Therefore let all the faithful pray to you
while you may be found;
surely the rising of the mighty waters
will not reach them.
7 You are my hiding place;
you will protect me from trouble
and surround me with songs of deliverance…
…Many are the woes of the wicked,
but the Lord’s unfailing love
surrounds the one who trusts in him.
I read about an elderly gentleman who was living in a care home. One day, some visitors insensitively asked him, ‘What’s it like to live in an old folks home?’ Pulling himself to his full height, the man replied with great dignity, ‘I don’t live in an old folks home; I live in God.’
How’s that for perspective?
The second blessing I want to highlight here is that of a personal relationship with God. (This, of course, links with the previous blessing of prayer. To say we believe in God, but not pray to Him, is a form of ‘practical atheism’).
It’s been pointed out that, as believers, we are not necessarily immune from the “rising waters” (6), but even when they come we are surrounded by a love that never fails (10).
Who shall separate us from the love of Christ? Shall trouble or hardship or persecution or famine or nakedness or danger or sword? 36 As it is written:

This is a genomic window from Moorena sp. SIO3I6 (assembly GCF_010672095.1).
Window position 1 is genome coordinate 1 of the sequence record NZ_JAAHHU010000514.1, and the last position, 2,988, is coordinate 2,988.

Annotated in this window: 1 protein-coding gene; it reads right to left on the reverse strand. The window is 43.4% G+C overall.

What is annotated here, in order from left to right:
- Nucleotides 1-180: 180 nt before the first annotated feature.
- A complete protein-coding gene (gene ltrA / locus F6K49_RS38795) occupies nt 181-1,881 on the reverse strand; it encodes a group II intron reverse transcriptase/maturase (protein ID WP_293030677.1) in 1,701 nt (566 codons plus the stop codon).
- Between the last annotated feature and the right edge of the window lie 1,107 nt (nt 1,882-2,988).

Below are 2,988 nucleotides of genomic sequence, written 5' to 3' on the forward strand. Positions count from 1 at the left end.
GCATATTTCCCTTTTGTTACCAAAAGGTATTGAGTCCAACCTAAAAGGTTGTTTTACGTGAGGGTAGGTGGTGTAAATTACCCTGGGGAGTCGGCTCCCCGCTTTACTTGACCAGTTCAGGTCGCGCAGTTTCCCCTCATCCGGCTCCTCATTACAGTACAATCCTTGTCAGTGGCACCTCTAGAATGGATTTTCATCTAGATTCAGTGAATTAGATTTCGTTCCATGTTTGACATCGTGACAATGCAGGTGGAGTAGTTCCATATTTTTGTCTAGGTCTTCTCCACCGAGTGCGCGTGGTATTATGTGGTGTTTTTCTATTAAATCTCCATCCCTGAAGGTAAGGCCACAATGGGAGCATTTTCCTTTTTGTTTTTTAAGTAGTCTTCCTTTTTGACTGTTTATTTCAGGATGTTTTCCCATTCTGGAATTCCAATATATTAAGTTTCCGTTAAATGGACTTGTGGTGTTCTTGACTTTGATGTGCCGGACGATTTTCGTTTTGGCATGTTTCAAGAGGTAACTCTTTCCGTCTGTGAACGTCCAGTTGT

“For your sake we face death all day long;
we are considered as sheep to be slaughtered.”
37 No, in all these things we are more than conquerors through him who loved us. 38 For I am convinced that neither death nor life, neither angels nor demons, neither the present nor the future, nor any powers, 39 neither height nor depth, nor anything else in all creation, will be able to separate us from the love of God that is in Christ Jesus our Lord. (Romans 8:35-39)
We need to grasp that we live not so much in these set of circumstances (whether good or bad), but in God. Our lives are “hidden with Christ in God” (Col.3:3). So if something is going to touch us, it has to come through Him, and if He allows it to touch us, He must have a purpose in it.
“Hide yourself in God, so when a man wants to find you he will have to go there first.” Shannon L. Alder